The consortium planning to build the 1 GW London Array offshore wind farm has applied to the European Investment Bank (EIB) for a £1 billion loan to finance the first phase, totalling 630 MW. The project will comprise 175 Siemens turbines sited in the outer Thames estuary, between 20 and 40 kilometres from the north Kent coast. The EIB estimates that the project will cost about £2.2 billion. The consortium partners, E.ON, Dong Energy and Abu Dhabi green investment company Masdar, announced in May that they would proceed with the project as a result of the UK government's proposal to increase support to offshore wind. The EIB is no stranger to financing offshore projects, having recently agreed to finance Belwind's 165 MW Bligh Bank project off Belgium and previously has provided Dong with nearly EUR840 million of finance for five offshore wind farms in Denmark and the UK.
The 400 MW Gode Wind 2 German offshore station project in the North Sea has received a construction permit. It is the third German offshore project developed by PNE Wind - formerly Plambeck Neue Energien - to get authorisation, taking the total capacity of PNE's offshore projects that ready to build to 1,077 MW. The company adds that it has seven German offshore projects under development in the North Sea and the Baltic Sea totalling 2,416 MW. GodeWind 2 is slated for an area in the North Sea, about 33 kilometres to the north of the island of Nordeney. PNE plans to implement this project with a "strong, financially sound partner", which it declines to name. Construction is slated to begin in 2011 or 2012. The project will be built next to the site for Gode Wind 1, another 400MW project for which PNE Wind received authorisation from the Federal Agency for Marine Shipping and Hydrography in August 2006. PNE Wind sold a 90% stake in Gode Wind 1 to Econcern in November 2007. After the Dutch company went bust in May 2009, PNE is now looking for alternative investors.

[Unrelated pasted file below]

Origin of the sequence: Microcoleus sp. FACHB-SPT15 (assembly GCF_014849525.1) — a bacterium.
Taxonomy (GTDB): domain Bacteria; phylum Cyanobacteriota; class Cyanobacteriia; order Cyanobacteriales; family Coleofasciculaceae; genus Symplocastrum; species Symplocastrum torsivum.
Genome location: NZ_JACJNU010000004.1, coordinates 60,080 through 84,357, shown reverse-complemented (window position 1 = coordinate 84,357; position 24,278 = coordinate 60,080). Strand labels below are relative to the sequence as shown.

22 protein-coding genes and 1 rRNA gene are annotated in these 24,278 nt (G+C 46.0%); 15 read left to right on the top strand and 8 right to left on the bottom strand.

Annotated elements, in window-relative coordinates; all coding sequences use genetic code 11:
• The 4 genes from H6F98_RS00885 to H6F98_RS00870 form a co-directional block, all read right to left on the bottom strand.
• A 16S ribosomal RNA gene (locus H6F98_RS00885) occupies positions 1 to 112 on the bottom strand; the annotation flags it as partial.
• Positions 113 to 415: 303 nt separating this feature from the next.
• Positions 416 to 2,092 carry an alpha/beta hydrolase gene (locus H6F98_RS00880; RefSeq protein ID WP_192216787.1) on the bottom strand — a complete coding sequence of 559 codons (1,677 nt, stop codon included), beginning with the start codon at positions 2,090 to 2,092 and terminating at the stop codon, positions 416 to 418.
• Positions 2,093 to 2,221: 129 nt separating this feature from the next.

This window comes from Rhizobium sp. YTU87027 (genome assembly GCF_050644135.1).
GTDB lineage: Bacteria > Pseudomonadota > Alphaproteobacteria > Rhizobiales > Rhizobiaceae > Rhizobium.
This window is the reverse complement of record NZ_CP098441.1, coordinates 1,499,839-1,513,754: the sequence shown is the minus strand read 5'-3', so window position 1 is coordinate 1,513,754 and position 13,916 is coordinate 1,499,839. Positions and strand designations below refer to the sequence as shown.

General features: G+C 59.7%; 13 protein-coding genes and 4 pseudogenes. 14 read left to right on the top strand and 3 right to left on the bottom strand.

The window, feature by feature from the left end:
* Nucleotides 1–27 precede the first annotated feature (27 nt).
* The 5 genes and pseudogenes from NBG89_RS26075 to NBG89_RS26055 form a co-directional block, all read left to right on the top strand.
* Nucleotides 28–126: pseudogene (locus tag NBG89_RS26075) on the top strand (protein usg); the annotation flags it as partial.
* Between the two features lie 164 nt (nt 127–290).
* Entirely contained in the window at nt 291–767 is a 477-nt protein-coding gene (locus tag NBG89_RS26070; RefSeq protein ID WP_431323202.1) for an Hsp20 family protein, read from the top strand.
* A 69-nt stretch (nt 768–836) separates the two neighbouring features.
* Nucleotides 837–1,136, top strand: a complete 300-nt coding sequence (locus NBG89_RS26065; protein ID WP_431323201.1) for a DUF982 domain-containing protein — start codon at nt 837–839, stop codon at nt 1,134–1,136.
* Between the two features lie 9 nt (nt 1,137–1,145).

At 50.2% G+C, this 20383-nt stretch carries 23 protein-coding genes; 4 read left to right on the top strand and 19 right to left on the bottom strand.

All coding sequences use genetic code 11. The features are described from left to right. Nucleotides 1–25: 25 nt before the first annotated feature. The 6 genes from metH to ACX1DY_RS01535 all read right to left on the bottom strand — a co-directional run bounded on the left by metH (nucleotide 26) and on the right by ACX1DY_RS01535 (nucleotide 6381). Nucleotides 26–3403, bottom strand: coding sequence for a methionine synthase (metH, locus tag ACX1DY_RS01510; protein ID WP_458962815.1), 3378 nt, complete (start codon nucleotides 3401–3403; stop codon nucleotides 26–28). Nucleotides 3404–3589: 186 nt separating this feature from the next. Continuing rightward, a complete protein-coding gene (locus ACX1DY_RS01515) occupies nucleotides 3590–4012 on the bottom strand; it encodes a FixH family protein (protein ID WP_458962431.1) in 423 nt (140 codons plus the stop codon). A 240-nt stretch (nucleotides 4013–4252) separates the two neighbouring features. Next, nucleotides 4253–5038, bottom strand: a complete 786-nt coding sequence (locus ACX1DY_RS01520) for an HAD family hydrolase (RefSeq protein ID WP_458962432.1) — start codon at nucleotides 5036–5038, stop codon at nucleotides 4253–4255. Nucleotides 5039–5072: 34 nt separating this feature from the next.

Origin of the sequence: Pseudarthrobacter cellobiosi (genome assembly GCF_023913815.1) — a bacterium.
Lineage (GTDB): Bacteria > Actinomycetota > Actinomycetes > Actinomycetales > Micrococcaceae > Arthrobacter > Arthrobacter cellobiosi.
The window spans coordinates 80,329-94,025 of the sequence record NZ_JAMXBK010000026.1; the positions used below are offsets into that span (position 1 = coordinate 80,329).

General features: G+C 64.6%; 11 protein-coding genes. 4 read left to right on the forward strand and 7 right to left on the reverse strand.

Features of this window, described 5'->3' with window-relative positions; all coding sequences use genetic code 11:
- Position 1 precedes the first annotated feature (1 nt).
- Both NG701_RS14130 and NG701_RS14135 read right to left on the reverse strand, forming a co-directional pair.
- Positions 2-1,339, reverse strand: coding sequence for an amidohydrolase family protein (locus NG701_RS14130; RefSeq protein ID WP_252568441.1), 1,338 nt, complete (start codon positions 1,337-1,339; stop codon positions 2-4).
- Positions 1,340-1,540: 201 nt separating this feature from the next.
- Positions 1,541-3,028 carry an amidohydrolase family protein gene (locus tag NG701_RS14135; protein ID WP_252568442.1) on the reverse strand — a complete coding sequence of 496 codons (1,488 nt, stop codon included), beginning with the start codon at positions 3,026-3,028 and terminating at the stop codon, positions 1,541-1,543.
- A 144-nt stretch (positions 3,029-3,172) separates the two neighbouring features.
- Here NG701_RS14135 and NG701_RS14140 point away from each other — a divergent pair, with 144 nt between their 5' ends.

PNE Wind's third permitted German offshore project is Borkum Riffgrund 1, a project comprising 77 turbines and a total capacity of 277 MW, that was authorised in 2004. The project is owned by a joint venture with Danish company Dong Energy and Swedish firm Vattenfall. PNE currently holds a 50% stake in the project. Looking ahead, PNE Wind expects to receive a permit for the neighbouring project named Borkum Riffgrund 2 in 2010. The project will comprise 96 turbines with a total capacity of 480 MW, it is planned.
Two unexploded World War II bombs have been discovered at the site of the Greater Gabbard offshore wind power project during seabed surveys prior to the start of construction. The 500 MW project, located in the North Sea off Suffolk, England, is a joint venture by Scottish and Southern Energy (SSE) and Germany's RWE. An spokesman for SSE says the discovery has not delayed the project. "When you are working in the North Sea, you expect to come across some bits and bobs occasionally," he says. "It has had no effect on project timescales; it continues on schedule." The bombs were cleared by engineers and dealt with using controlled explosives, he adds. Offshore construction work is now under way with installation of the offshore transformer and work on installing the foundations is to begin shortly, according to the company.